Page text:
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James Yorke Scarlett
1799 – 1871
James Yorke Scarlett (1799-1871), British soldier.jpg
General Sir James Yorke Scarlett
Allegiance United Kingdom United Kingdom
Service/branch Flag of the British Army.svg British Army
Rank General
Commands held 5th Dragoon Guards
Aldershot Division
Battles/wars Crimean War
Awards Knight Grand Cross of the Order of the Bath

General Sir James Yorke Scarlett, GCB, (1799-1871) was a British general and hero of the Crimean War.

Contents

Early life

The son of the 1st Baron Abinger, and educated at Eton and Trinity College, Cambridge,[1] Scarlett entered the army as a cornet in 1818 and in 1830 became a major in the 5th Dragoon Guards. From 1837 until 1841 he was a Conservative Member of Parliament (MP) for Guildford.[2]

In 1840, he was appointed to command his regiment, a post he held for nearly fourteen years. In the Crimean War, the 5th Dragoon Guards formed part of the Heavy Cavalry Brigade (of which Scarlett was appointed Brigadier) and was sent to the Black Sea in 1854. There it suffered heavily from cholera in the camps of Varna.

Balaklava

During the Battle of Balaklava on October 25, 1854, the Heavy Brigade overwhelmed the Russian cavalry they faced. Though his attack was foolhardy, had Scarlett been allowed to advance further, the otherwise disastrous Charge of the Light Brigade might have been made a success.

Preceding this action, his brigade lay on the rolling country below the series of hills known as the Causeway Heights which the Russians has stormed that morning, and beyond which lay the "Valley of Death" down which Lord Cardigan would lead the Light Brigade in one of the great military blunders of the 19th century.

As the Heavy Brigade was crossing broken country (most sources point towards a vineyard or chopped down orchard), a numerically superior Russian cavalry force appeared at the top of the heights. They poured over the skyline, down the slope towards Scarlett's brigade, beyond which lay Balaklava, and the site of the action known as the Thin Red Line of the 93rd Highlanders, which had routed a previous Russian charge that morning.

Scarlett quickly and coolly assembled his men at the foot of the heights, organizing them into parade-perfect formation, and sounded the charge. This maneuver defied all military doctrine at the time, as the Russians were more numerous and, more importantly, the charge was made uphill against an oncoming force.

As astounded onlookers watched from the rear, Scarlett's red-clad Heavies, including members of the Inniskillings and Scots Greys (of Waterloo fame), drove into the centre of the grey mass of Russians, causing the enemy formation to collapse completely. With their charge broken, the Russians were routed and the British forces could claim another victory on the day.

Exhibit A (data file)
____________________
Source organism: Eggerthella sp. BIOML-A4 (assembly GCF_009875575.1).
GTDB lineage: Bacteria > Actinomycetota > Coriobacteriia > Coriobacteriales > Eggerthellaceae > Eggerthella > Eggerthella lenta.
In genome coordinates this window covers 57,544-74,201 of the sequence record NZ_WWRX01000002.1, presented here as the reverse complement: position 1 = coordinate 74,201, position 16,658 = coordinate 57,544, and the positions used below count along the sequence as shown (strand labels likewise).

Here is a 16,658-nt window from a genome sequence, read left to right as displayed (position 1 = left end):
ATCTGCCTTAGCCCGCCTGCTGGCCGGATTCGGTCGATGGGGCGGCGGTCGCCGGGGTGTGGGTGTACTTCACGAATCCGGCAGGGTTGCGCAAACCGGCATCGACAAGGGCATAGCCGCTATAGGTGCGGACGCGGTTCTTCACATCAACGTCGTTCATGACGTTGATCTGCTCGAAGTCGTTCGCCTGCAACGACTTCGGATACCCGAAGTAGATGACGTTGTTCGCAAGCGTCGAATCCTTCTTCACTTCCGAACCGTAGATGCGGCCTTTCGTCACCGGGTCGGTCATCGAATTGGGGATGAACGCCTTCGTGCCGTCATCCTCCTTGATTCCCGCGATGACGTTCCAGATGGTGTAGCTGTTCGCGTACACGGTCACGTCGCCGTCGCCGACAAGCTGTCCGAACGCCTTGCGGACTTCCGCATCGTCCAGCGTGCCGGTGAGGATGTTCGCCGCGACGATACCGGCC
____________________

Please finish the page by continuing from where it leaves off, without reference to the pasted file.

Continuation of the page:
Later life

For his services that day Scarlett was promoted Major-general and in 1855 was made KCB. After a brief period of leave in England, he returned to the Crimea with the local rank of Lieutenant-general to command the British cavalry. Following the Peace of Paris, Scarlett commanded the cavalry at Aldershot until 1860 and was Adjutant-General to the Forces from 1860 to 1865. He was then made commander of the Aldershot Division, a post he held until his retirement in 1870. He had been made a GCB in 1869. In retirement Scarlett became involved in politics, standing for election to Parliament in Burnley at the 1868 general election, but was beaten by the Liberal candidate.[3]

Scarlett died in 1871, aged 72. He is buried in the churchyard at Holme Chapel, Cliviger, in Lancashire. A memorial to Scarlett was installed in the Royal Garrison Church at Aldershot. It includes a bronze bust of Scarlett flanked by two full-size bronze cavalry troopers of his former regiments, the 18th Hussars and 5th Dragoon Guards, wearing VCs and four-bar Crimean War medals.[4]

References

  1. ^ Scarlett, James Yorke in Venn, J. & J. A., Alumni Cantabrigienses, Cambridge University Press, 10 vols, 1922–1958.
  2. ^ Craig, F. W. S. (1989) [1977]. British parliamentary election results 1832–1885 (2nd ed.). Chichester: Parliamentary Research Services. p. 139. ISBN 0-900178-26-4.  
  3. ^ Craig, op. cit., page 71
  4. ^ Aldershot Museum

This article incorporates text from the Encyclopædia Britannica, Eleventh Edition, a publication now in the public domain.

  • Cecil Woodham-Smith, "The Reason Why," Penguin, 1965.

External links

Parliament of the United Kingdom
Preceded by
James Mangles
Charles Baring Wall
Member of Parliament for Guildford
18371841
With: Charles Baring Wall
Succeeded by
Ross Donnelly Mangles
Charles Baring Wall
Military offices
Preceded by
Sir George Weatherall
Adjutant General
1860–1865
Succeeded by
Lord Paulet
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